Friday, 15 September 2017

Cardinal Sarah does't want to be robbed



The New Liturgical Movement has the text of the address which His Eminence Robert Cardinal Sarah, Prefect of the Congregation for Divine Worship and the Discipline of the Sacraments delivered to the Fifth Roman Colloquium on Summorum Pontificum, held at the Pontifical University of St Thomas (Angelicum). The talk is entitled “Silence and the Primacy of God in the Sacred Liturgy”.

It's quite a long talk but well worth reading, driving home, in point after point, the importance of recovering the sacred in the liturgy, so as to recover holiness - including missionary endeavour - for ourselves.

In his opening paragraphs he speaks of us accommodating the liturgy to ourselves, to the spirit of the age, to the idea of making it in our own image. (See the text below.) I was struck by the similarity with some of the writing of Ronald Knox where he criticises representing the Faith not in it's truth or fullness but by a desire to make it acceptable to the modern mind. In "Some Loose Stones" (1913, page 9, written while he was still an Anglican) he writes that modern theology:
shows, at times, such a cynical indifference to abstract truth. For we are not concerned, now, to to find how we can represent truth most adequately, but how we can represent it most palatably. We ask of a doctrine, not, "Is it sound?", but, "Couldn't we possibly manage to do without it?; not, "Is it true?", but, "Can I induce Jones to see it in that light?"
It appears that the same thing has happened to the liturgy with the consequent diluting of all that is holy until we would have nothing left but an empty shell - and not a very pretty shell, at that!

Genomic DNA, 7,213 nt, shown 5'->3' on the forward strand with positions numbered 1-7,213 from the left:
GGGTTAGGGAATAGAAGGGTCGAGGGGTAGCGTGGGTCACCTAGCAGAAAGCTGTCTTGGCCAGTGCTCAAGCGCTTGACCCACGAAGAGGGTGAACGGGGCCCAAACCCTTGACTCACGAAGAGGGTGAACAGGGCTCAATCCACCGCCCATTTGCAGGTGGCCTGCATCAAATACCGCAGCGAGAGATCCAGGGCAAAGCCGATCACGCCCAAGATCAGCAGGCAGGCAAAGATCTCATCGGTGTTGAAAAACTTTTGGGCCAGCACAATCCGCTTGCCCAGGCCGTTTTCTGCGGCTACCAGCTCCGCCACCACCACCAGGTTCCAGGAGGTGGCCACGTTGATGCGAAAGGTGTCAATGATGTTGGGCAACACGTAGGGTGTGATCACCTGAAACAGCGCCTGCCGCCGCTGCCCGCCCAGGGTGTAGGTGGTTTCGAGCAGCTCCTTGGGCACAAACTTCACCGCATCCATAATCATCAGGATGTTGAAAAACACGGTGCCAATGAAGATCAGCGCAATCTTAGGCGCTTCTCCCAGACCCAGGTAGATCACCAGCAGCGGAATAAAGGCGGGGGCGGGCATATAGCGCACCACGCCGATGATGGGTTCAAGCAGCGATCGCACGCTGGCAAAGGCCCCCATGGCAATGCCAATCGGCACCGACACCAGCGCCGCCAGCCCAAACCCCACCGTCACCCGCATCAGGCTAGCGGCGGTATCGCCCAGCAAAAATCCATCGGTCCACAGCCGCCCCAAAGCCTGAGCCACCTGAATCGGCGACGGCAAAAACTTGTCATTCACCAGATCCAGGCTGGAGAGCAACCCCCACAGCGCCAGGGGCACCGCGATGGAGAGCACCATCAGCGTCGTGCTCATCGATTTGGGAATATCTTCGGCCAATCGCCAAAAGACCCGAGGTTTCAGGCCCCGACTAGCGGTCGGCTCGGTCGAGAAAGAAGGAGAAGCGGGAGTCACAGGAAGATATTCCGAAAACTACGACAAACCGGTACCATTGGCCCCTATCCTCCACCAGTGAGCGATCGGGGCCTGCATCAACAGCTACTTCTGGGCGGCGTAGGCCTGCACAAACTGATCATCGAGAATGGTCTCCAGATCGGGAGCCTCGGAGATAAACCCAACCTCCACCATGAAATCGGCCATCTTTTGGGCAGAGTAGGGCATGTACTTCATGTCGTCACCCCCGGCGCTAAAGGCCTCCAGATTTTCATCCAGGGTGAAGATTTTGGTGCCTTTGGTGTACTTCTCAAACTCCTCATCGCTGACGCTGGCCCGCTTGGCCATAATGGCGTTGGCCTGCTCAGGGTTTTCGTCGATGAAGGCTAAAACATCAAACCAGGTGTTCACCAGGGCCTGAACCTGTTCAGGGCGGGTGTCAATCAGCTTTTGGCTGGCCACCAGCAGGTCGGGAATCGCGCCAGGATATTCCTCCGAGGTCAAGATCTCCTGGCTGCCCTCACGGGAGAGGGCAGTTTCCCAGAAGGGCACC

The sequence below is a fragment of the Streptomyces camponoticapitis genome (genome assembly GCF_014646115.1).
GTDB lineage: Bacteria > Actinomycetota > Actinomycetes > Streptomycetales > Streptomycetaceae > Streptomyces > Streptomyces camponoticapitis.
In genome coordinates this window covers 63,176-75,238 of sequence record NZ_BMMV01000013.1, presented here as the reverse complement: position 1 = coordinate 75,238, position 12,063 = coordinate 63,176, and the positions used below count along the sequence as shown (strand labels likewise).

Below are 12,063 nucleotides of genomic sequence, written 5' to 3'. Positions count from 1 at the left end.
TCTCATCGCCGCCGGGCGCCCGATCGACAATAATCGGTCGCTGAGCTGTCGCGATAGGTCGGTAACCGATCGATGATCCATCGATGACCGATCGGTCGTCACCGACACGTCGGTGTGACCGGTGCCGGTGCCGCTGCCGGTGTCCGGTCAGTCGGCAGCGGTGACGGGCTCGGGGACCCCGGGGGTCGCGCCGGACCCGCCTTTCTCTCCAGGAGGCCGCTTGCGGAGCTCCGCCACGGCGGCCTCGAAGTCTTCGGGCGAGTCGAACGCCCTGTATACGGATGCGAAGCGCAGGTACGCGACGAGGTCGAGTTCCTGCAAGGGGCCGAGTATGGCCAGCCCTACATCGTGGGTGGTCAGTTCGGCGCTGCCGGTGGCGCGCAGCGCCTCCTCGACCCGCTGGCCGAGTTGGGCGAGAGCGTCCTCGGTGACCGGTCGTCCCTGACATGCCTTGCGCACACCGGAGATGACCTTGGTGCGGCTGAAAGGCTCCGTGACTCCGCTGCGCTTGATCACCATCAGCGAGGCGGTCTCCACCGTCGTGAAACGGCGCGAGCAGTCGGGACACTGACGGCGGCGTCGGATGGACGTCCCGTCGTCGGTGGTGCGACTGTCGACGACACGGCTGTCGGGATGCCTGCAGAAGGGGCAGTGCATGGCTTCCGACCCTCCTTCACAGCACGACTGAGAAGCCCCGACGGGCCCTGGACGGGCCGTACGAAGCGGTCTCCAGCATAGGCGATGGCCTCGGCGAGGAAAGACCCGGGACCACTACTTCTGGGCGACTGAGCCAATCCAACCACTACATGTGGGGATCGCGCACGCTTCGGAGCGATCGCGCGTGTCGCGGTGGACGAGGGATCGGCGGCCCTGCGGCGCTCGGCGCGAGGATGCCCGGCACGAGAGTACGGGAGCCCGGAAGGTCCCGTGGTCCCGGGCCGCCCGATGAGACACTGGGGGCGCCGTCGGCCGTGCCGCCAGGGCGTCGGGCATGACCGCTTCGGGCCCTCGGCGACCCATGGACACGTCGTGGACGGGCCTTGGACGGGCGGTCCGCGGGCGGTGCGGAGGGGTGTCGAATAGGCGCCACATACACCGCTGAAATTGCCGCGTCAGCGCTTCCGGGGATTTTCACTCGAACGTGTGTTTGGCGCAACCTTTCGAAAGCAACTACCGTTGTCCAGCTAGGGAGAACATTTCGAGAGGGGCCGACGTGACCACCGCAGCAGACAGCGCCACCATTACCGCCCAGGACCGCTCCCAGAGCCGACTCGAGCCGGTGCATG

The Cardinal's logic also follows Knox's as he develops this line of thought (in my bold emphasis below in the Cardinal's text). 
Here is what Knox says about being short changed by this attitude:
"Words are like coins, symbols of the exchange of human thought. To be continually restating your theology is like continually crossing over a frontier, and having to get your money changed every time. This is not only confusing, but alarming, for the plain man wants to make sure he has got value for his money, and he is a little inclined to suspect that his theological symbols will have suffered some deprecation in the changing, just as his honest English sovereigns do at Calais."
And so we are robbed of the optimal ecclesial encounter with Christ. It seems the Cardinal doesn't want us to be robbed and has some answers on how we are to get spiritual value for money!

I'm indebted to Terry Tastard's biography on Know "Ronald Know and English Catholicism" for introducing me to the works of Knox just recently.

Below are the relevant quotes from Cardinal Sarah but do go and read the whole text.